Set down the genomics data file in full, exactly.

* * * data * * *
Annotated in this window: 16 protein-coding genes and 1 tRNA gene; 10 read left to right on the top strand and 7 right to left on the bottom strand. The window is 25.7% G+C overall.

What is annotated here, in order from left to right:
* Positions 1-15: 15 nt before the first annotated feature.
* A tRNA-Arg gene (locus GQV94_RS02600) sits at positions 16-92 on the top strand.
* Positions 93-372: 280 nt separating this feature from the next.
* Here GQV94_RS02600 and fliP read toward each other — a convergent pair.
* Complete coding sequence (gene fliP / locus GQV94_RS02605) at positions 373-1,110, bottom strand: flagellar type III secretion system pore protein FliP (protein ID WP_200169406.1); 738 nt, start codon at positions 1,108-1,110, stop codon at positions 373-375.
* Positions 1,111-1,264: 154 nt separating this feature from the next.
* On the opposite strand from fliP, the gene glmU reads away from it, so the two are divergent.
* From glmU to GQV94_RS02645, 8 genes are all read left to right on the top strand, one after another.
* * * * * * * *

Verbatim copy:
Annotated in this window: 16 protein-coding genes and 1 tRNA gene; 10 read left to right on the top strand and 7 right to left on the bottom strand. The window is 25.7% G+C overall.

What is annotated here, in order from left to right:
* Positions 1-15: 15 nt before the first annotated feature.
* A tRNA-Arg gene (locus GQV94_RS02600) sits at positions 16-92 on the top strand.
* Positions 93-372: 280 nt separating this feature from the next.
* Here GQV94_RS02600 and fliP read toward each other — a convergent pair.
* Complete coding sequence (gene fliP / locus GQV94_RS02605) at positions 373-1,110, bottom strand: flagellar type III secretion system pore protein FliP (protein ID WP_200169406.1); 738 nt, start codon at positions 1,108-1,110, stop codon at positions 373-375.
* Positions 1,111-1,264: 154 nt separating this feature from the next.
* On the opposite strand from fliP, the gene glmU reads away from it, so the two are divergent.
* From glmU to GQV94_RS02645, 8 genes are all read left to right on the top strand, one after another.